Invariant Order of Acquisition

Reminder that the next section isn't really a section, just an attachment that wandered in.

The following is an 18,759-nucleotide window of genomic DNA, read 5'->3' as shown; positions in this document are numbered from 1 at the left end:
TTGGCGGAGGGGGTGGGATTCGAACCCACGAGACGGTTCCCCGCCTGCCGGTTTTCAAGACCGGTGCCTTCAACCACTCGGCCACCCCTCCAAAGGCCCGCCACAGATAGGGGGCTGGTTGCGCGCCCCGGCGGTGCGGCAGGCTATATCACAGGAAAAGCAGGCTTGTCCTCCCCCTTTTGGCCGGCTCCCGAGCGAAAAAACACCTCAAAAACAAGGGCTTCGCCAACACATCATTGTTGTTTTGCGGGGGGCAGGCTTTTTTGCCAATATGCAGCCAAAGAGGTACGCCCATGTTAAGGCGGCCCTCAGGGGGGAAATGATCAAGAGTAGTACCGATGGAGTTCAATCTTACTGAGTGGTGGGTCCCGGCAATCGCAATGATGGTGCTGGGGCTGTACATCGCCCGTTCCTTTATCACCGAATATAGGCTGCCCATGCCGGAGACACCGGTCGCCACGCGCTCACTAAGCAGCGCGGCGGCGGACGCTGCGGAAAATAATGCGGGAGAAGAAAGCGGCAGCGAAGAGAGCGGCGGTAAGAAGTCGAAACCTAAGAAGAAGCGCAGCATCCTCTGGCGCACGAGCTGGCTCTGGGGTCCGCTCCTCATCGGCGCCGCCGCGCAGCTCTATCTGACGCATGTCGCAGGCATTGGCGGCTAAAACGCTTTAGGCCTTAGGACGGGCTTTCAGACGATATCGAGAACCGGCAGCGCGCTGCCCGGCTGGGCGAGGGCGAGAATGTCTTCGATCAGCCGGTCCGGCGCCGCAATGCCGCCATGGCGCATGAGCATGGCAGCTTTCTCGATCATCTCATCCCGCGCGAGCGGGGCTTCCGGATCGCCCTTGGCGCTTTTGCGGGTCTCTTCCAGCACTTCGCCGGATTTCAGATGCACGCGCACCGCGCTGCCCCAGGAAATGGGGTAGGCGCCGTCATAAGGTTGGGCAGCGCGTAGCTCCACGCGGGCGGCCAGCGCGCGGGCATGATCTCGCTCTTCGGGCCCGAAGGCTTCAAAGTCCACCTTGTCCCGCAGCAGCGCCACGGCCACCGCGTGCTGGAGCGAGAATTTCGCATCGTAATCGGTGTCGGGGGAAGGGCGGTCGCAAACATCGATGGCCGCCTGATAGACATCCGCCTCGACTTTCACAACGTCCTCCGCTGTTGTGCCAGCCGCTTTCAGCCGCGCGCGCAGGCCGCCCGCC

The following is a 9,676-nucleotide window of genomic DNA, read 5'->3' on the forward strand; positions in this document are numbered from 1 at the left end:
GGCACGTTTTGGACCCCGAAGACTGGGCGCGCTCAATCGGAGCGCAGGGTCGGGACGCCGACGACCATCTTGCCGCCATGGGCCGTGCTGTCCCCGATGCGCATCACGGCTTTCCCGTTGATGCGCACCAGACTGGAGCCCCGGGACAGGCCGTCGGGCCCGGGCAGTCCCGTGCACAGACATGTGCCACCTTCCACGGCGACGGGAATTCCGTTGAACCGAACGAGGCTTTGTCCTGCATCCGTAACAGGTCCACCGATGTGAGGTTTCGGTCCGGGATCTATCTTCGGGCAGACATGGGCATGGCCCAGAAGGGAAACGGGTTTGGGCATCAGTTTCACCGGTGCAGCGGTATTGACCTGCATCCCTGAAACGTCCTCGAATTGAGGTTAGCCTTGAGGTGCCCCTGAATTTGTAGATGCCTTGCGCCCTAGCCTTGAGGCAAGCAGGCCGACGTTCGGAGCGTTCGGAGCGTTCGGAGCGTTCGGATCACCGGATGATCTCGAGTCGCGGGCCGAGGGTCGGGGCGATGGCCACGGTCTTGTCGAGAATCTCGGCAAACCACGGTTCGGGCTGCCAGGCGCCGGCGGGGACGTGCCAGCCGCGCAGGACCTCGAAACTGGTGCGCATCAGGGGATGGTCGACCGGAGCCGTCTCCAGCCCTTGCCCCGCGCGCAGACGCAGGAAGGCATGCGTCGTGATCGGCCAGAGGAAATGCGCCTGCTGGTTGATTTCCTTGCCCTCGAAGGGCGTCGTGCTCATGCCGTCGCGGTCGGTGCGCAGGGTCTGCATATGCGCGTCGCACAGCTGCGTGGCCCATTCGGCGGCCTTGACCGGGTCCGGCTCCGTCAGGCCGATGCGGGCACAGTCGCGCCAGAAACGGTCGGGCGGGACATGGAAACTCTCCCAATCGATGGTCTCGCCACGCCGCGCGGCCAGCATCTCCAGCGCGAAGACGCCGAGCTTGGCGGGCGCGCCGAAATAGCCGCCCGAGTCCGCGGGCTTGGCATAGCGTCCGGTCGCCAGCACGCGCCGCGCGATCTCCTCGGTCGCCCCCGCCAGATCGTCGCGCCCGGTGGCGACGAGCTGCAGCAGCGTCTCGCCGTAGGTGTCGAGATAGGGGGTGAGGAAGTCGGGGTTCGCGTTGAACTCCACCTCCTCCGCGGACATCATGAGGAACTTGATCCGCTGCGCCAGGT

As children progress beyond the two-word stage, they gradually begin to fill in the inflectional morphology and function words that are omitted in their early language. The process of acquiring the major grammatical morphemes in English is gradual and lengthy and some are still not fully controlled until the child enters school. Studies have found that the order in which English morphemes are acquired (e.g., articles, past tense, prepositions, or auxiliary verbs) is strikingly similar across children. The order of acquisition is not accounted for by frequency of use by the child or mother; instead, it is related to measures of both semantic and syntactic linguistic complexity.



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